"Ever the best of friends"I've finished Great Expectations and am reflecting on what Dickens is doing in his novel. I'll mention just one of Dickens' themes because it's particularly important to me the sterling value of loyalty.
(Pip and Joe Gargery)
Illustration by Felix O. C. Darley (c. 1861)
Joe, Pip's foster father, is a paragon of loyalty. Joe is in no way hampered in looking out for Pip's best interests by illiteracy and a humble social position. He remains actively devoted to doing whatever he can to help Pip, even in the face of Pip's heedlessness after he moves to London and is living off the funds provided by the anonymous benefactor who has promised that "great expectations" lie ahead.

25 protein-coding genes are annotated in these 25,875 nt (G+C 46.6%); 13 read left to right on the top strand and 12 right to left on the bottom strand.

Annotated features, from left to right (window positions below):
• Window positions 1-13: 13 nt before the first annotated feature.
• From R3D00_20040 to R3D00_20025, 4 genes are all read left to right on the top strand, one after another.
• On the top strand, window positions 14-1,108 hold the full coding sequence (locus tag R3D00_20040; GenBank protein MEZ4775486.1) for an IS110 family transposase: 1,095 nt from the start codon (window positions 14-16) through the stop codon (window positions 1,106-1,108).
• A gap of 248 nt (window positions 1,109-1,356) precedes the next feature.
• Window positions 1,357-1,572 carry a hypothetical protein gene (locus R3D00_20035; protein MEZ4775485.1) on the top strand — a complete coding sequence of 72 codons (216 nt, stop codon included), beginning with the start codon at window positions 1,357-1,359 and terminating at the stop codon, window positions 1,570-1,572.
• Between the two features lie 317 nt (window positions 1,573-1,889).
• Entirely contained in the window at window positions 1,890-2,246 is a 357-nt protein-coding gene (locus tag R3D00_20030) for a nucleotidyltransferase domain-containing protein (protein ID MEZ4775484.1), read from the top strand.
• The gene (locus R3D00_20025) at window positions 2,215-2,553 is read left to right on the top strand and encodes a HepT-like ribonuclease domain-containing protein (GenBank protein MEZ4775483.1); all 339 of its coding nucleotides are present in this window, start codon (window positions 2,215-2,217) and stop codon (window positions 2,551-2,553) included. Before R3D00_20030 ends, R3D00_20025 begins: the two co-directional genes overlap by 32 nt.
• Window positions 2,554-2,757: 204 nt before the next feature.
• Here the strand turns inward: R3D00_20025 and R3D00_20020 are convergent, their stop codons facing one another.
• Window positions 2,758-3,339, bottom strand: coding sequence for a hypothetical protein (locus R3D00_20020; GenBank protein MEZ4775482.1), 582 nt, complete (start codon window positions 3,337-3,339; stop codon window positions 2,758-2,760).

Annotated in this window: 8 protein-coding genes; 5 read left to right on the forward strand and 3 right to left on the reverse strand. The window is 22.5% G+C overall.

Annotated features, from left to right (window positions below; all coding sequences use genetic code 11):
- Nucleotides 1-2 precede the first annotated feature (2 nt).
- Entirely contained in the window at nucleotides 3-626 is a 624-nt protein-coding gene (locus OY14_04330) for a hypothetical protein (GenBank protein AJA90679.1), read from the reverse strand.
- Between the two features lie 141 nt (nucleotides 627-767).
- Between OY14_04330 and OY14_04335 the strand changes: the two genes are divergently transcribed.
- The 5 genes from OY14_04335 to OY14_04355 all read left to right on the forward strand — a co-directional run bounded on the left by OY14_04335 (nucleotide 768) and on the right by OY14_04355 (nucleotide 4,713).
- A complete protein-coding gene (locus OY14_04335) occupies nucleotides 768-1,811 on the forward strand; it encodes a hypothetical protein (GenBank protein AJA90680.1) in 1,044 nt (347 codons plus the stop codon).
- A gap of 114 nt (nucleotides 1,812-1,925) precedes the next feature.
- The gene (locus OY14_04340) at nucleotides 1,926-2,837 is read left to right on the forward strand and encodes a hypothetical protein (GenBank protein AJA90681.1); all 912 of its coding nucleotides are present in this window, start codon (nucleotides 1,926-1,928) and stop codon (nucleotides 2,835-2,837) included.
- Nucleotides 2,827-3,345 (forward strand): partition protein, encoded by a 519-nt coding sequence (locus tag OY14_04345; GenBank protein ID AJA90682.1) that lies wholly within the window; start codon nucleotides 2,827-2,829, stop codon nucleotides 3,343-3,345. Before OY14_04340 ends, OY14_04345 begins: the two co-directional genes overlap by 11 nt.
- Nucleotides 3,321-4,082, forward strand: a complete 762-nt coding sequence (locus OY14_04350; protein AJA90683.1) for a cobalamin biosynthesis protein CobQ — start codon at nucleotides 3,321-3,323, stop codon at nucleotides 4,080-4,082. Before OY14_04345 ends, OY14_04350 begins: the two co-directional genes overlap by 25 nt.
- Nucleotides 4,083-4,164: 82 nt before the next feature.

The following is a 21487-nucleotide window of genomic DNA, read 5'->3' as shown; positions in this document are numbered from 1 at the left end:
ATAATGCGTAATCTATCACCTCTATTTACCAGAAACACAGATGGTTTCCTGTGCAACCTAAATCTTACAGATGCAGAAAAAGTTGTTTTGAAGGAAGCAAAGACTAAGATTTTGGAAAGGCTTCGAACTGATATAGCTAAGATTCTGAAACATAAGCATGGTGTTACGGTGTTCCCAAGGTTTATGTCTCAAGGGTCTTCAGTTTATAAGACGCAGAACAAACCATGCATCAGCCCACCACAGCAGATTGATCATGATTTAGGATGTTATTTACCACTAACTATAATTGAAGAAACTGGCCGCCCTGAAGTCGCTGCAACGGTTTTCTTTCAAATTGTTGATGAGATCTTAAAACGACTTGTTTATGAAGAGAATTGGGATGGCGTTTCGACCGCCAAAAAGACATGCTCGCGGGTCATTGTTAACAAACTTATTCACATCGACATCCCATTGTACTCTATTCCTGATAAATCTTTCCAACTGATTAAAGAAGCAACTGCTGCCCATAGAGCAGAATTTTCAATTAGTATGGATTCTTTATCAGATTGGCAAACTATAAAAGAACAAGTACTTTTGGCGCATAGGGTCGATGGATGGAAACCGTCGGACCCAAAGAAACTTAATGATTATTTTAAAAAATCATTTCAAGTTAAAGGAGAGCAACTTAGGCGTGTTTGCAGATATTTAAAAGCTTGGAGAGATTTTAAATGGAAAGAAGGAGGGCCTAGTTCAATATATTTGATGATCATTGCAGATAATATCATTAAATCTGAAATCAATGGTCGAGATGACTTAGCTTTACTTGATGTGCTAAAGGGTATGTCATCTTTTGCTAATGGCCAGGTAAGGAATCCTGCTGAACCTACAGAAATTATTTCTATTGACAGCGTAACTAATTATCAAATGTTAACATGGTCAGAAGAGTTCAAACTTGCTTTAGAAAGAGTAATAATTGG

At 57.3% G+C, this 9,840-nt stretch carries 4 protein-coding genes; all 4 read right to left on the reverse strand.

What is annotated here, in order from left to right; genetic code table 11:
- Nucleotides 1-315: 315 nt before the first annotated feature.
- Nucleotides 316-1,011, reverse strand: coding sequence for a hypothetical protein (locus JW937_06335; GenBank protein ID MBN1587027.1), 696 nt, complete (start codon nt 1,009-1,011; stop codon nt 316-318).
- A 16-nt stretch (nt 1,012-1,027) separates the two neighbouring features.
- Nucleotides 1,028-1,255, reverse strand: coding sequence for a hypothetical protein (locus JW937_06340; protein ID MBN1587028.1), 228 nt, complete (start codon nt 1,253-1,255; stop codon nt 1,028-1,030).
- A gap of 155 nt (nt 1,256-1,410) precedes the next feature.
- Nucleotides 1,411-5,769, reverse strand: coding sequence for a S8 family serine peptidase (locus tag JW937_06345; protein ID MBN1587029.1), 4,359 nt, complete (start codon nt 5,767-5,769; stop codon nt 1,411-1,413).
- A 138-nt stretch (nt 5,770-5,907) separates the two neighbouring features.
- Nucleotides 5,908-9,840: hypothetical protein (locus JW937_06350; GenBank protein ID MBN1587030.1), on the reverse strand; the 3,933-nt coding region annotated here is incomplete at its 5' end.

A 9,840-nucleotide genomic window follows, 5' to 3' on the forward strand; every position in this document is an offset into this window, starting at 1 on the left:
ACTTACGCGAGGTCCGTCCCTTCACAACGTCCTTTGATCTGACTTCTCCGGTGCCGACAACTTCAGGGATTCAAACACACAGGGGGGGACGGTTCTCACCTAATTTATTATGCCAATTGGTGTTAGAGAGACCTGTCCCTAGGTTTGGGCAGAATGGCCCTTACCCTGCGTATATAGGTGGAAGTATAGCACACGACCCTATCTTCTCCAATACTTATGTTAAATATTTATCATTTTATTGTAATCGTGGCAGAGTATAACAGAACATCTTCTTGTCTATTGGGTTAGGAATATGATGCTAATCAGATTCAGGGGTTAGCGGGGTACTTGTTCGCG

As was the quote in yesterday's post, the quote below comes from Chapter 18, in which Pip and his household learn that he has "great expectations":
Joe laid his hand upon my shoulder with the touch of a woman. I have often thought him since, like the steam-hammer, that can crush a man or pat an egg-shell, in his combination of strength with gentleness. "Pip is that hearty welcome," said Joe, "to go free with his services, to honour and fortun', as no words can tell him. But if you think as Money can make compensation to me for the loss of the little child what come to the forge and ever the best of friends! "
O dear good Joe, whom I was so ready to leave and so unthankful to, I see you again, with your muscular blacksmith's arm before your eyes, and your broad chest heaving, and your voice dying away. O dear good faithful tender Joe, I feel the loving tremble of your hand upon my arm, as solemnly this day as if it had been the rustle of an angel's wing!